This course continues the presentation of the essentials of the Italian language and attempts to broaden the student's knowledge of Italian life and culture. Conversation in the language is also emphasized. The course covers the second half of the text with workbook and lab manual; readings supplements this set of texts. Course topics include a continuation of Italian grammar; use of idiomatic expression; the culture, geography, and everyday life of Italy; and conversation topics that encourage discussion. A variety of instructional methods are used: grammar presentation and exercises, readings in Italian (dialogues, short articles, Italian newspapers, and magazines), original writing and oral discussion. Grading is based on class participation, quizzes, midterm, and a final examination. Cost:1 WL:4

Courses in Spanish (Division 484)

Elementary Language Courses

Students who intend to continue a language begun in high school are given a placement test to determine the course level at which they will start their college language instruction. Students who began Spanish at another college or university must also take the placement test.

101. Elementary Spanish. (4). (LR).

See Spanish 101 (Spring Term).

102. Elementary Spanish, Continued. Spanish 101. No credit granted to those who have completed or are enrolled in 103. Spanish 102 is NOT open to students who have begun instruction at the high school level. Open only to students who have completed 101 at the University of Michigan. College or university transfer students who have received credit for one term are encouraged to enroll in Spanish 103. (4). (LR).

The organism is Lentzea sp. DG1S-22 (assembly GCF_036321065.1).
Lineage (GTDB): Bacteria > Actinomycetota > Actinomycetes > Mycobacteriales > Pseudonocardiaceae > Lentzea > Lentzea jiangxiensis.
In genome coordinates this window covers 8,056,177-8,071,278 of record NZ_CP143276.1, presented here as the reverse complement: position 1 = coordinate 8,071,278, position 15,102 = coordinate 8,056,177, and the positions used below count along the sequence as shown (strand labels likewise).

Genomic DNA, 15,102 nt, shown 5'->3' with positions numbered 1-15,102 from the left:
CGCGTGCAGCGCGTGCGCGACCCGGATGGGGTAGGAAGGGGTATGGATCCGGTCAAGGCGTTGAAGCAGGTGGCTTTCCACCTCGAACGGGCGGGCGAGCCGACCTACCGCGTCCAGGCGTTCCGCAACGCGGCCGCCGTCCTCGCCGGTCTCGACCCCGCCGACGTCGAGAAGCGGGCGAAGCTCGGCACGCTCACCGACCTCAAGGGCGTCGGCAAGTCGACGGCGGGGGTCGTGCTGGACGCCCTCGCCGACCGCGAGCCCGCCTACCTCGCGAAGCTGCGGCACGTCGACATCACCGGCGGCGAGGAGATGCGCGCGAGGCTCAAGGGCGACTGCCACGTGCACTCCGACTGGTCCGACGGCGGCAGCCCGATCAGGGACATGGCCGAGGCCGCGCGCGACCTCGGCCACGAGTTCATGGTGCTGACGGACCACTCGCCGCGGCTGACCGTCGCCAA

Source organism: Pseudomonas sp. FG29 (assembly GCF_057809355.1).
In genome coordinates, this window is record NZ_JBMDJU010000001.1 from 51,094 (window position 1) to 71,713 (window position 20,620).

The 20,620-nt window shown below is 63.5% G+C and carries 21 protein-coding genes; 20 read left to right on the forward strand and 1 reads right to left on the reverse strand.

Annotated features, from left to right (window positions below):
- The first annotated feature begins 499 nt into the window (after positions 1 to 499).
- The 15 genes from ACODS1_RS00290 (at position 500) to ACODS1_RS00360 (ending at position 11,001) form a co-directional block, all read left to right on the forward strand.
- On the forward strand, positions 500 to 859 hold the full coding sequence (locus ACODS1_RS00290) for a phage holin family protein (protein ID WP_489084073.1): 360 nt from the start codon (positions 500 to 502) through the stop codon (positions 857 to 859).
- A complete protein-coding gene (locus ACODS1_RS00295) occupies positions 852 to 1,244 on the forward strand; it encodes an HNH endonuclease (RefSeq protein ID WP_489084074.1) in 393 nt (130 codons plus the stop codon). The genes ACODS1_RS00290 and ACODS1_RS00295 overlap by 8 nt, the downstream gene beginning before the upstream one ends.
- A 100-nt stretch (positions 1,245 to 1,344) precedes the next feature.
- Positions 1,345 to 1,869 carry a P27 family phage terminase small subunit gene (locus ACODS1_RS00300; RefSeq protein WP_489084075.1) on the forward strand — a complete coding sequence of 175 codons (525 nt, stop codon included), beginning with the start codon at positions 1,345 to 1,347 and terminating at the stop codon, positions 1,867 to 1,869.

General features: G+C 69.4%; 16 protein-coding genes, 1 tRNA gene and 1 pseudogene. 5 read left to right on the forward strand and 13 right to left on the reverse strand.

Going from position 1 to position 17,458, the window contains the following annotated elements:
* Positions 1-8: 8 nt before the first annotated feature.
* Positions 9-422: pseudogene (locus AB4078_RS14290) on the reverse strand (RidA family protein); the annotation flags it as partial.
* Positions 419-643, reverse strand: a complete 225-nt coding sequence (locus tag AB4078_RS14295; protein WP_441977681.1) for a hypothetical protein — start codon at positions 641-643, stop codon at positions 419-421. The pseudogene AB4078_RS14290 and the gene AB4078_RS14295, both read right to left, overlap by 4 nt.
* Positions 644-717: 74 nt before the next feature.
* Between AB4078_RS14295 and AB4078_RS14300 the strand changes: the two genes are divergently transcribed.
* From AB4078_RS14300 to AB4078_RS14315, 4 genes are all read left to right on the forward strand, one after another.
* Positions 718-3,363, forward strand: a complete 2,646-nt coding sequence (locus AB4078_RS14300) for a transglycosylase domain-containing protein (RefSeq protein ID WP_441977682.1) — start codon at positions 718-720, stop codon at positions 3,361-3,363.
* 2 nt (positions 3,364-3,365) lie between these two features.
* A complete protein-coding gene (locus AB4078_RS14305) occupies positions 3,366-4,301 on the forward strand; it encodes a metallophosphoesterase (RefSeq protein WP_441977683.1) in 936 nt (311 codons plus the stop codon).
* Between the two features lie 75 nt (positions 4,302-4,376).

See Spanish 102 (Spring Term).

232. Second-Year Spanish, Continued. Spanish 231 or the equivalent; or assignment by placement test. No credit granted to those who have completed or are enrolled in 230 or 112. I, II, IIIa, IIIb in Ann Arbor; IIIb in Salamanca, Spain. (4). (LR).

This course is designed to develop fluency in understanding, speaking, reading, and writing Spanish and to provide a deeper understanding of the literature, history, culture, outlooks, and habits of Spanish-speaking peoples. Course grade is based on exams, designed to assess ability to speak, understand, read and write Spanish, plus periodic written work (including compositions) and oral class participation. Prerequisite: Spanish 231 or the equivalent; or assignment by placement test. No credit granted to those who have completed 230 or 112. WL:4 (Milne)

Special Elementary Reading Courses

Spanish 111 and 112 are designed for juniors, seniors, and graduate students interested in gaining a reading knowledge of the language.

111. First Special Reading Course. May not be elected for credit by undergraduates who have already received credit for high school or college Spanish. No credit granted to those who have completed or are enrolled in 101, 102, or 103. (4). (Excl).

Spanish 111 and 112 are designed for students interested mainly in the acquisition of a reading knowledge of the language. They are open to graduates, juniors and seniors; and to others by special permission. For graduate students, a grade of B or better in Spanish 112 satisfies the basic reading knowledge requirement for credit by undergraduates who have already received credit for high school or college Spanish. WL:4